A: I don’t know if I actually retained any of that familiarity between my internship and when I started working there, other than knowing what they were. It took a bit to get accustomed to the Department of State’s writing style, which is, you know, they emphasis always using the active– staying away from passive sentences, and they place a strong emphasis on brevity, I guess. So it’s supposed to be short, declarative statements and now, it changes with the administration and who’s in charge, but they’ve started introducing new limits on what we can write. So if we’re sending something up to the Secretary of State, they’ve mandated that it not be longer than two pages, which is fairly normal, I guess. Everybody says nobody has time to read anything longer than that, so it’s kind of been unofficial policy to keep things shorter than that, but now it’s getting more officialness, or however you want to say it.
Q: Does that feel stressful? Or are there situations that you could conceive that would require more than two pages?
A: Yeah, just about any issue we deal with could easily take up ten pages so trying to cut it down to that is– it can be frustrating at times because, depending on the issue, there’s just no way that you can cover every single thing that you need to hit upon in a two page limit. The issues that we deal with are so complex and multifaceted that you can’t, it’s just impossible to get everything in a document that short. Luckily, you can supplement those documents with an in-person briefing, so you can go talk to the person and give them additional details.
Q: Okay, that’s really interesting, okay. Could you describe for me your writing process, including how writing tasks come to you, how you prepare if there’s any preparation, and any steps you take from the start to finish? And it might make sense to think about either one of the more complex emails or maybe one of the memos, like something on the formal side.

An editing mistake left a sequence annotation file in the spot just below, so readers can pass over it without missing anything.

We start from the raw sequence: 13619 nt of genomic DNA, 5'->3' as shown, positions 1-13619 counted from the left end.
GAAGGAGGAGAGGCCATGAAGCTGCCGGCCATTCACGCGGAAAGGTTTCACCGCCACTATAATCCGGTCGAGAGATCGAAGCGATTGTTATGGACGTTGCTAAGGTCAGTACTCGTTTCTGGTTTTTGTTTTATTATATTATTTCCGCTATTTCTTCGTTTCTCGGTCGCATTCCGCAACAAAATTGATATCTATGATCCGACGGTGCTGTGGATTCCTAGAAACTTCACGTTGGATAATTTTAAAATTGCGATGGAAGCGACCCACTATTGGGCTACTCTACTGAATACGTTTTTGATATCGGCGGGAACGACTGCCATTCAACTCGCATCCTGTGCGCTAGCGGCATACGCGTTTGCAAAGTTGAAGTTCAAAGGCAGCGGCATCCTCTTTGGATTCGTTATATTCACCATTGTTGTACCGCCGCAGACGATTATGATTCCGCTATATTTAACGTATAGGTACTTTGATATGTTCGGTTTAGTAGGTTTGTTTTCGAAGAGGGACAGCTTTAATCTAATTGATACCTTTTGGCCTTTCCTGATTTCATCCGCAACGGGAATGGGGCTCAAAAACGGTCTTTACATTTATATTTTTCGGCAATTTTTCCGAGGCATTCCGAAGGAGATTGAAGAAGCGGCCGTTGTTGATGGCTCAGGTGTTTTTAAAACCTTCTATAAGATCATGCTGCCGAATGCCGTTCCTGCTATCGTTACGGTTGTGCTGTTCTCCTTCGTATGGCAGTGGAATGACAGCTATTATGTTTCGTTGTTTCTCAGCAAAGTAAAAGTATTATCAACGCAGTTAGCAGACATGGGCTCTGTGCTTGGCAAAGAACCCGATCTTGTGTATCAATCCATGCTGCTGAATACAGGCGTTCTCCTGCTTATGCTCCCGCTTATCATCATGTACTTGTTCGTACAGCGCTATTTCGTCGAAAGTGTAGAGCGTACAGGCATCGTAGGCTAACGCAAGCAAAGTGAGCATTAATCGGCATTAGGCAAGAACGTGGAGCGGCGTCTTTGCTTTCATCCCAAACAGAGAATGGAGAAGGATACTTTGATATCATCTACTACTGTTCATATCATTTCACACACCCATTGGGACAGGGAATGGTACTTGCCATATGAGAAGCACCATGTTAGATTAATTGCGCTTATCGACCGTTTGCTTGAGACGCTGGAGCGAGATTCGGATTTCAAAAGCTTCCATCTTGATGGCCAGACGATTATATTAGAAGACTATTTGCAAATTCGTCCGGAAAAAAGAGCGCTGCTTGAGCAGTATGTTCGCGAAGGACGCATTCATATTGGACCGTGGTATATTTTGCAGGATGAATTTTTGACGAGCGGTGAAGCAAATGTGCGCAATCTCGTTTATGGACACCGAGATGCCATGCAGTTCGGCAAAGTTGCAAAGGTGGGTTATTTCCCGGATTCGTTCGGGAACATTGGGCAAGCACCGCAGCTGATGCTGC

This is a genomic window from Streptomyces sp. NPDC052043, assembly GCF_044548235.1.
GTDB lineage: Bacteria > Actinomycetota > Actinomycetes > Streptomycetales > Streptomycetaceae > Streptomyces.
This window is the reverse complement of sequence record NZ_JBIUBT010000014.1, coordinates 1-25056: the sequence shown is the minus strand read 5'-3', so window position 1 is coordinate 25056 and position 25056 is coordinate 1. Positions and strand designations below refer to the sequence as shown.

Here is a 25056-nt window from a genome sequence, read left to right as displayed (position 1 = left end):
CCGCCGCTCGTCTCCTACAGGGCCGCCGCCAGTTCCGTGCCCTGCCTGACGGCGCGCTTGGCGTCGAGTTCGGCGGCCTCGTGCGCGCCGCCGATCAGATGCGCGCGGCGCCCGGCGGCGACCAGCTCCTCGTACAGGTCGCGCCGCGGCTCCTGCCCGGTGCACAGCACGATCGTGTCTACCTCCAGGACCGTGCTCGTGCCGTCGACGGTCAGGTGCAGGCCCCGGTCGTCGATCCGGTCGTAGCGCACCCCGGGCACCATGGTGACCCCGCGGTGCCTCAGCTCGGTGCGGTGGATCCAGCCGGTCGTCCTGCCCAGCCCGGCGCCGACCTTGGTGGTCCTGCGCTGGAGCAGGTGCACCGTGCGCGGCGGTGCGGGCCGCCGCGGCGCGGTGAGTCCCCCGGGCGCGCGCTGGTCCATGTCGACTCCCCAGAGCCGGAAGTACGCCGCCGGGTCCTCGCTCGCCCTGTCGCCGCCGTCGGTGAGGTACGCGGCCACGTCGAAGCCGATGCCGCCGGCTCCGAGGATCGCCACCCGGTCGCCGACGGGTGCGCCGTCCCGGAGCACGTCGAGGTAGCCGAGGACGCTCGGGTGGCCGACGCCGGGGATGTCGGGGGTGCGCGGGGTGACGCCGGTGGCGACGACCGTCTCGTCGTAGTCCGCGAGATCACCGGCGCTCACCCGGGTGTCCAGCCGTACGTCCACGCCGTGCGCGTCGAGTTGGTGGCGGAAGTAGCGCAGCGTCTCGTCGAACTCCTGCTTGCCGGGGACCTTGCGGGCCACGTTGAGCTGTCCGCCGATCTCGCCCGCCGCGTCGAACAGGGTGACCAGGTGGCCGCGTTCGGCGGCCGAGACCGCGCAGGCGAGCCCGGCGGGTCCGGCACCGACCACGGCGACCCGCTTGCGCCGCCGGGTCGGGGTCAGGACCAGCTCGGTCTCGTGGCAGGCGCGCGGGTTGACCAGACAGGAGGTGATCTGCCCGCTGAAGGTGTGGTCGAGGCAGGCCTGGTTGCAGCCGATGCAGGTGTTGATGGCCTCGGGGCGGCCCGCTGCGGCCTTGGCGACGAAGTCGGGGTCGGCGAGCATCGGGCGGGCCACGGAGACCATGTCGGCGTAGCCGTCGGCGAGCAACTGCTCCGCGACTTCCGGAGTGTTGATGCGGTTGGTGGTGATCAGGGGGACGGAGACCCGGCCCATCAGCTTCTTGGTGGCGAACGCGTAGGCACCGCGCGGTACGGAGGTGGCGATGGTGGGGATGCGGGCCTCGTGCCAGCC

A: So for emails, I don’t really send out anything very formal, it’s usually just questions to colleagues or responding to questions from my colleagues, and that’s just a very informal style. It’s more like an email that you would write to your friend. But for writing memos– oh sorry, just to backtrack a little bit about the other things that we write – we also have these things called briefing checklists, so it’s for, say the head of my bureau is going to be meeting with a defense contractor, they will task us with writing this briefing checklist, where it’s basically like a rundown of the meeting. Like, “You are meeting with so and so, here’s the context, they want to talk about x, y, and z.” So then you give background on x, and then you have a couple bullet points under that that are written in the first person, but it’s supposed to be what the official should say to the person they’re meeting with. So you get the messages you want to convey, or that you think they should convey, that way. So briefing checklists are probably the main thing that my office does.
Q: Interesting. Okay. Let’s say that that is the thing that you are tasked with writing – I assume that the impetus for that is that this meeting is going to take place. But then as you start to tackle a writing project like this, how do you begin? Or does it come to you at a later stage to review?
A: So my office, we deal with regional issues, so we don’t have any one country that falls under us. So when writing things like this, a lot of it is deferring to the desk or the office that is responsible for that country. So a lot of the briefing checklists I write, they don’t deal with issues that I can directly write on without infringing on the country desks. So what I end up doing is just creating the basic outline for the checklist, and then sending it to them so they can fill in their appropriate sections. And the reason why it comes to my office to begin with is because it’ll deal with two countries, say Iraq and Libya, and those, with the way that my bureau is arranged, they’re not in the same offices, and that makes it a regional issue, so we end up being the coordinators for these papers.